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This is from a feature I'm shooting right now. I used a very fine black veil material, similar to the one posted by Mr. Mullen on the first post. I used it in front of the lens.

 

tucson_1.1.3.720p.jpg

Edited by Rodrigo Otaviano

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This is from a feature I'm shooting right now. I used a very fine black veil material, similar to the one posted by Mr. Mullen on the first post. I used it in front of the lens.

 

tucson_1.1.3.720p.jpg

 

Nice looking shot Rodrigo! Love the CA that's affecting the foliage, gives a real Annihilation vibe to the shot.

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Planning on shooting with rear nets and wanted to share some learnings after testing:

 

•Every lens make and focal length reacts differently to rear nets. I tested supreme primes against masters and ultras. I found Ultras to yield the best results in my testing whereas the masters and supremes i tested revealed the nets pattern more easily in their bokeh. I'm taking the advice given in this thread and planning on mixing classic softs and glimmer glass when nets become too visible in scene.

 

•I've tried the snot tape route and found it very difficult to control the net and its distribution as well as replicate a density of net. A better solution for me has been to use a keychain ring and slowly pull the net into the ring as you would a key until you've filled the center of the ring. This parks the net and allows you to make the spread of the net very even. The standard keychain ring is also pretty close in size to most rear elements and allows you to reuse and achieve reproduce-able results. 

 

 

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4 hours ago, brian hanson said:

•I've tried the snot tape route and found it very difficult to control the net and its distribution as well as replicate a density of net. A better solution for me has been to use a keychain ring and slowly pull the net into the ring as you would a key until you've filled the center of the ring. This parks the net and allows you to make the spread of the net very even. The standard keychain ring is also pretty close in size to most rear elements and allows you to reuse and achieve reproduce-able results. 

Good to know!

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I just shot a little short over past couple of days and (for the first time) did the whole thing with nets.

We had originally planned to shoot anamorphically to lend a more chaotic feeling to the backgrounds, but at the last minute, my budget for camera got slashed, so the anas were out, and I decided to bring in nets instead to add some texture to the bokeh and soften the image a little.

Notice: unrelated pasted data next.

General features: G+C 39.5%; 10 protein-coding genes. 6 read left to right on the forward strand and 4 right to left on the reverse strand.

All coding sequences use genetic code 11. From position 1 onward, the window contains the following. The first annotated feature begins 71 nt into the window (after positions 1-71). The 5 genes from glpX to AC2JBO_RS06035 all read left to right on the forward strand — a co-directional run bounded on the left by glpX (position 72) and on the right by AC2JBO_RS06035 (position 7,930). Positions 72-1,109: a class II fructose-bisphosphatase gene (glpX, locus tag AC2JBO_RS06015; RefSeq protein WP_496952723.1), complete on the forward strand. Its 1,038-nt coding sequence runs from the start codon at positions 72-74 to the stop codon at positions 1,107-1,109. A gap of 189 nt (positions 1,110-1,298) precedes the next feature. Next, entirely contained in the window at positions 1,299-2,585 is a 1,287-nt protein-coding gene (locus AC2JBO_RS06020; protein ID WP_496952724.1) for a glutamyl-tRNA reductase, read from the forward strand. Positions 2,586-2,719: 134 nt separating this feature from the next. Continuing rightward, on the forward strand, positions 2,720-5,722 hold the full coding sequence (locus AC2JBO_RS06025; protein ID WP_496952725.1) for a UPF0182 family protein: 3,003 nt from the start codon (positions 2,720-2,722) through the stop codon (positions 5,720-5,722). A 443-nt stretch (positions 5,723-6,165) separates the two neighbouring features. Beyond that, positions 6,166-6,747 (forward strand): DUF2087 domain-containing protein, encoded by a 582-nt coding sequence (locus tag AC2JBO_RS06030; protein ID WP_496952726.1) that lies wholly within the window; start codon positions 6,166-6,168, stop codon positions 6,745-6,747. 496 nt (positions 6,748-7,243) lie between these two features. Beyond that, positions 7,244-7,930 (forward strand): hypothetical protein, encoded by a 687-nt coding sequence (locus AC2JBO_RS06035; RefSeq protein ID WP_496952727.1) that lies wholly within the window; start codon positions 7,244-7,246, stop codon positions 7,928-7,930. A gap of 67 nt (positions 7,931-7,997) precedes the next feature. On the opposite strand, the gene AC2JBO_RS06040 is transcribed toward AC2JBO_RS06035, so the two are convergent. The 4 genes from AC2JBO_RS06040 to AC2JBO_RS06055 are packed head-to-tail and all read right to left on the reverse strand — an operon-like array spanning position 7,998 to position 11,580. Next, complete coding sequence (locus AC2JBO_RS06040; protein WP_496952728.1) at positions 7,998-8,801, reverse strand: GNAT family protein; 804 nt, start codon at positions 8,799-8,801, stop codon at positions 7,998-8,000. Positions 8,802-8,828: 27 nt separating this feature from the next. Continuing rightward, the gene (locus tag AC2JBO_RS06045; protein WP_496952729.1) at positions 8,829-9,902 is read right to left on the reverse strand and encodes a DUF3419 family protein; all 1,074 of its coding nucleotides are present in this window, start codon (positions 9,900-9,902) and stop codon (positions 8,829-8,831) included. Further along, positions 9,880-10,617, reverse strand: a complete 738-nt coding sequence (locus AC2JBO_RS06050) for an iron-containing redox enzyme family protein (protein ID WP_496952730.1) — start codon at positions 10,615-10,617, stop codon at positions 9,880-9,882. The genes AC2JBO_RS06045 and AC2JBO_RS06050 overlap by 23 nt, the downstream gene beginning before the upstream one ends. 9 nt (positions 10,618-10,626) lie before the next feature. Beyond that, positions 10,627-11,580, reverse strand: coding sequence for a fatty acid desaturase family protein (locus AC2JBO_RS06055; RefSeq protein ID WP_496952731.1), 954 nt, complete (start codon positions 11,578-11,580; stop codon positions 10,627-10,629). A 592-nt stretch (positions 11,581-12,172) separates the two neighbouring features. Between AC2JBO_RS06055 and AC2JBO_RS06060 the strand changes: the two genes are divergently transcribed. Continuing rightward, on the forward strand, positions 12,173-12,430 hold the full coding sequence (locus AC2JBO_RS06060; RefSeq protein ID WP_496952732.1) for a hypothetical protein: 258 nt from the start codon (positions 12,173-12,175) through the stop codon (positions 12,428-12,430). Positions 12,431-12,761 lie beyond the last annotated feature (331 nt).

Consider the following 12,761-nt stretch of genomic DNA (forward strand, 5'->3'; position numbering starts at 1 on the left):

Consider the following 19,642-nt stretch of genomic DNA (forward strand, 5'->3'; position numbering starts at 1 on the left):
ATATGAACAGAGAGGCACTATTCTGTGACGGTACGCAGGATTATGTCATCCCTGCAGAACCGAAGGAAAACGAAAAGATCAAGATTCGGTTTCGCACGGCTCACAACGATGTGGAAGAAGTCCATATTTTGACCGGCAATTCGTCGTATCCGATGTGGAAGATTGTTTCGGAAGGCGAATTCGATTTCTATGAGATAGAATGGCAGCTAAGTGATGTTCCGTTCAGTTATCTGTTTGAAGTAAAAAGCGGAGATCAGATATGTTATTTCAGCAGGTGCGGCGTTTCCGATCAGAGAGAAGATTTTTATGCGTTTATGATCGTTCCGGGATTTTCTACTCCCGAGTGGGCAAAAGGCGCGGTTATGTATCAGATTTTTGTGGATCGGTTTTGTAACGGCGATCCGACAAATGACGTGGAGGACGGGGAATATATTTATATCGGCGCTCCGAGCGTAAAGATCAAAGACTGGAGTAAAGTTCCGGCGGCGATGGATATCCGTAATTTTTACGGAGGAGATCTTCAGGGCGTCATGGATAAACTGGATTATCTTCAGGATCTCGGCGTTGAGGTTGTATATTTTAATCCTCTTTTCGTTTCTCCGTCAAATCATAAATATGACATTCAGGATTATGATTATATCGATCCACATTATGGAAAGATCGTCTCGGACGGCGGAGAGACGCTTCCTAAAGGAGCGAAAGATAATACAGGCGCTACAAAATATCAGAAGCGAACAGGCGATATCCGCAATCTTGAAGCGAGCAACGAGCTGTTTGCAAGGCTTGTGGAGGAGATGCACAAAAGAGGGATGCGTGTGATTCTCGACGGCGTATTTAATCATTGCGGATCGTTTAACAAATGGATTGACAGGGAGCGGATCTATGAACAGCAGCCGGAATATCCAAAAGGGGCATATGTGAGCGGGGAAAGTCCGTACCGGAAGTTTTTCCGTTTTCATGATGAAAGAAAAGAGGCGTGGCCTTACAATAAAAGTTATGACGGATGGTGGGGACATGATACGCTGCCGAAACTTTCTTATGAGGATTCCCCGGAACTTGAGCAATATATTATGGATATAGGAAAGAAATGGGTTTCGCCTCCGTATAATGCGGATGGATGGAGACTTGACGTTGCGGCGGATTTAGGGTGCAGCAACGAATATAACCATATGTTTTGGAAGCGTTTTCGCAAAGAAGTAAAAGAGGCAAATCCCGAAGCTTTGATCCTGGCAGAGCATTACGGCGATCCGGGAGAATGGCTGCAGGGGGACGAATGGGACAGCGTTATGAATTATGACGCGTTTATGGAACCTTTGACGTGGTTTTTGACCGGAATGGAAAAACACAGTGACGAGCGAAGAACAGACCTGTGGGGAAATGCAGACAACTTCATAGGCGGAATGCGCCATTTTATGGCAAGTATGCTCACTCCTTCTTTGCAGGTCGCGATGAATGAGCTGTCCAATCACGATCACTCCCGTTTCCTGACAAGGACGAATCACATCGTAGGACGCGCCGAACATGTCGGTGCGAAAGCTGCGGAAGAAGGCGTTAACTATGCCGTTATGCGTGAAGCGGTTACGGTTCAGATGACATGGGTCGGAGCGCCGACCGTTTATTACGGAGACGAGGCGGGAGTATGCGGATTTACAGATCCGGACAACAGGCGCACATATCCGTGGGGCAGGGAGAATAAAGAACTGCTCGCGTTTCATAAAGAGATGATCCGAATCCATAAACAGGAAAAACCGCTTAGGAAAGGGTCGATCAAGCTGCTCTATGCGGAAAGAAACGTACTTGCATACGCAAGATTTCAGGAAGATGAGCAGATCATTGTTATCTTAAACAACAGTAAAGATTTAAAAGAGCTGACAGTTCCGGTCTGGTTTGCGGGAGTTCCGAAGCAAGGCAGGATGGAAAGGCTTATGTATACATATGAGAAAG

With the tighter budget I had to shoot on my little Fuji X-T3s instead of the Alexa Studio (my first time shooting a narrative piece entirely on a little mirrorless/DSLR camera). The little Fujis generate a VERY detailed 4k image, so I wanted to soften it up a bit.

I ran some tests on various materials, and different densities of Black Promist, and compared rear-mounted nets to my Tiffen Softnet Black 1 filter as well. Ultimately I settled on using something quite unusual - it's a fibreglass mesh from the hardware store (primarily intended for use as a flyscreen). 

I was interested to see what the flyscreen would do, as being a solid black material, I wondered if it would create cleaner flares with less chromatic artifacting. It turned out I'd guessed right, and it yields really clean cross-hatched flares around sharp highlights, whilst providing a gentle softening of detail.

I'm really quite taken with the look. I paired it with an 1/8 Black Promist to add a little extra glow to the highlights as well:

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Eterna_1.49.3.jpg

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Am I correctly identifying this as a net or pantyhose? And is this in front or rear of lens?

Screengrabs from Man in The High Castle Season 3.

CASTLENET1.JPG

CASTLENET2.JPG

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Net and pantyhose are the same thing -- in this case, I don't know why it is crumpled, are you sure there wasn't some netting in the car as a prop? Usually a net used as a filter is stretched tight. Maybe it is some odd combination of a net on the lens and some water on the car window in the foreground.

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I re-watched this to be sure. The cross pattern remains consistent. What you're seeing are circles (reflections of the flashlight) multiplied and overlapping.  And the flashlight itself is not a solid blob; the reflector has a hot streak in it, giving each circle an uneven illumination. Giving appearance of wrinkles without motion.

Having never worked with nets,  I don't know their flare characteristics. I wonder if a filter added to the many circles.

castle3.JPG

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Usually you would only see the pattern in the bokeh because the lens itself is enlarging the net so much that it is way out of focus. It's hard to see how that pattern is happening unless the lens is stopped down or that is a large out-of-focus blob with the net pattern in the bokeh.

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